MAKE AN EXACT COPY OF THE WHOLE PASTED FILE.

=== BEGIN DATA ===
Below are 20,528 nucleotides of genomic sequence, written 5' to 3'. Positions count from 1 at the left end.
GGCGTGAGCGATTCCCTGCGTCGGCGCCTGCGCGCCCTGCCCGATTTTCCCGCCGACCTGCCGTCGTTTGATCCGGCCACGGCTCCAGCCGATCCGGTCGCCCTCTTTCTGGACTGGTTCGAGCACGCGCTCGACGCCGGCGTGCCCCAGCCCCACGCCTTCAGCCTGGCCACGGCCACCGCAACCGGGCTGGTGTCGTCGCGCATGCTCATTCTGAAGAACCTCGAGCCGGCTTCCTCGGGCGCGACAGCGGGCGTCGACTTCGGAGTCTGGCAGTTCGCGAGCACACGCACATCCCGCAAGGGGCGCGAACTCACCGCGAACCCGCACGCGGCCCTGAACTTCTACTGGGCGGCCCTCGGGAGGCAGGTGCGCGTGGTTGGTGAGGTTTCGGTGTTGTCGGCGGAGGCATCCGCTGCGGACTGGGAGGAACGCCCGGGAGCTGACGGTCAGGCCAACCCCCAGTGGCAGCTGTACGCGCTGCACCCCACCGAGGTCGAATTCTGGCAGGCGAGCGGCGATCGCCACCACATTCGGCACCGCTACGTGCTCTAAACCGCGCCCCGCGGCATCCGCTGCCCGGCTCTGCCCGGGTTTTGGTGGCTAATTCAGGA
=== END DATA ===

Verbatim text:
Below are 20,528 nucleotides of genomic sequence, written 5' to 3'. Positions count from 1 at the left end.
GGCGTGAGCGATTCCCTGCGTCGGCGCCTGCGCGCCCTGCCCGATTTTCCCGCCGACCTGCCGTCGTTTGATCCGGCCACGGCTCCAGCCGATCCGGTCGCCCTCTTTCTGGACTGGTTCGAGCACGCGCTCGACGCCGGCGTGCCCCAGCCCCACGCCTTCAGCCTGGCCACGGCCACCGCAACCGGGCTGGTGTCGTCGCGCATGCTCATTCTGAAGAACCTCGAGCCGGCTTCCTCGGGCGCGACAGCGGGCGTCGACTTCGGAGTCTGGCAGTTCGCGAGCACACGCACATCCCGCAAGGGGCGCGAACTCACCGCGAACCCGCACGCGGCCCTGAACTTCTACTGGGCGGCCCTCGGGAGGCAGGTGCGCGTGGTTGGTGAGGTTTCGGTGTTGTCGGCGGAGGCATCCGCTGCGGACTGGGAGGAACGCCCGGGAGCTGACGGTCAGGCCAACCCCCAGTGGCAGCTGTACGCGCTGCACCCCACCGAGGTCGAATTCTGGCAGGCGAGCGGCGATCGCCACCACATTCGGCACCGCTACGTGCTCTAAACCGCGCCCCGCGGCATCCGCTGCCCGGCTCTGCCCGGGTTTTGGTGGCTAATTCAGGA